Back in April I found three CSRF issues on Instagram, stemming from their Android/iOS App API (which is slightly different from their public API - it’s hosted on their main domain and doesn’t need an access token).
These issues were present in the following end-points:
- This is used to remove the profile picture from an account
- This is used to mark a profile as private
- This is used to mark a profile as public
Obviously the best one out of these is
. With a simple GET request we can reveal anyones profile and access their private pictures. Pretty cool.
Facebook patched the holes pretty quickly and I was awarded a decent bounty for it.
Once patched I checked to make sure that it was indeed fixed, and issuing a GET request returns a 405 Method Not Allowed response.
I didn’t blog about the issue and completely forgot about it until recently. I decided to have another look at the Android App to see if there was any new end-points to play around with.
Pretty much all API requests within the app call a method named
. This generates a hash of the parameters with a secret embedded in an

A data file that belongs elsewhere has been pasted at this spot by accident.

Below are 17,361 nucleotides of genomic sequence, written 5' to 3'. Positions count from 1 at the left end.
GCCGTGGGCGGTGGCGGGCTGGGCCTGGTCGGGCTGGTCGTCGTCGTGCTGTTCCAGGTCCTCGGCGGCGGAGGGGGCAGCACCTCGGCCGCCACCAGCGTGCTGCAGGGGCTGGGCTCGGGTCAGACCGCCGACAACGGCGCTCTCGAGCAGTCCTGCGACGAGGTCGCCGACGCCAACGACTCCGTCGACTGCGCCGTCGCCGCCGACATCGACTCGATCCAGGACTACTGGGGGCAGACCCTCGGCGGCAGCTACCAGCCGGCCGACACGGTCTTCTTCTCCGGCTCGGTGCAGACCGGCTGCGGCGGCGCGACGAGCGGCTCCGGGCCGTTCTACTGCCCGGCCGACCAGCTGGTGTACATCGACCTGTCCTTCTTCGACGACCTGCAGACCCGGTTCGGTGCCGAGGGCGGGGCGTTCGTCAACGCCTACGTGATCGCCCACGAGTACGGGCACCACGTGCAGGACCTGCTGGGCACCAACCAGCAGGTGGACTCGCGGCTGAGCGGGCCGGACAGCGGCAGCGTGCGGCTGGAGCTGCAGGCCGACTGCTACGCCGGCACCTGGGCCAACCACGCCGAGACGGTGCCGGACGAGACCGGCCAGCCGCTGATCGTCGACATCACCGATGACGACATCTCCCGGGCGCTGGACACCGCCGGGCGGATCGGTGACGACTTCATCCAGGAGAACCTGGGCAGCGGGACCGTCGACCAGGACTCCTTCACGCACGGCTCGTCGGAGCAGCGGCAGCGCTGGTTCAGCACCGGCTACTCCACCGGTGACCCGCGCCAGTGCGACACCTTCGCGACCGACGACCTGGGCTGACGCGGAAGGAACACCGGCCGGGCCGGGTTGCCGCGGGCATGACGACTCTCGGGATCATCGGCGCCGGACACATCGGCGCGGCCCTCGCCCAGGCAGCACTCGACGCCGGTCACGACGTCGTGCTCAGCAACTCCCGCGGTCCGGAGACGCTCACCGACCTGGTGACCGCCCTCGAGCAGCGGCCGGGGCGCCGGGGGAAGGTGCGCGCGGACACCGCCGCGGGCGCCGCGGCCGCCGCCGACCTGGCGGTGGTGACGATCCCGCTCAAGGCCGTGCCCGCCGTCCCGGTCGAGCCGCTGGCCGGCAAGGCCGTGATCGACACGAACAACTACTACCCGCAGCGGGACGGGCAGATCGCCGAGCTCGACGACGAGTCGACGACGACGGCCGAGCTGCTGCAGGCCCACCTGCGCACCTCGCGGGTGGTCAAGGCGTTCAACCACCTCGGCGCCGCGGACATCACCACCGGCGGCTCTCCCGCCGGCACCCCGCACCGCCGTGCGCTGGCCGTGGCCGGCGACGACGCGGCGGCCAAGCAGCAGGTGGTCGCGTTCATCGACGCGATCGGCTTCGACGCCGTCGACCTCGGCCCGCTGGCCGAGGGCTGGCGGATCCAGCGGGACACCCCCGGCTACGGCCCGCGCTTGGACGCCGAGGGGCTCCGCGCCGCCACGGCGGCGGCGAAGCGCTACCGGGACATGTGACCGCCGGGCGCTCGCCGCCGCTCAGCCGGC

file, meaning we can’t craft our own request on-the-fly and submit on the users behalf (without extracting the secret).
However, the three end-points I submitted still didn’t use
(presumably because there are no parameters needed), and therefore no token is sent along. Because of this, we can submit a POST request and still perform the attack which was supposed to be fixed!
The use of
without a CSRF token means that all end-points are vulnerable to a replay attack. You simply submit the request yourself, catch the request in Burp, and replay to the victim. Unfortunately, this is something I realised after the bug was fixed, so no screenshots available.
So the moral here is that you should double-double-check that an issue is fixed. If I’d been more thorough in testing the fix I would have spotted it sooner than four months, my bad.
This is now patched by requiring all requests to have a
parameter. Any request which is signed also requires a
parameter to prevent replay attacks (unless you extract the secret…).
The original proof-of-concept now returns a 400 error.
The response body is a JSON object showing the error message.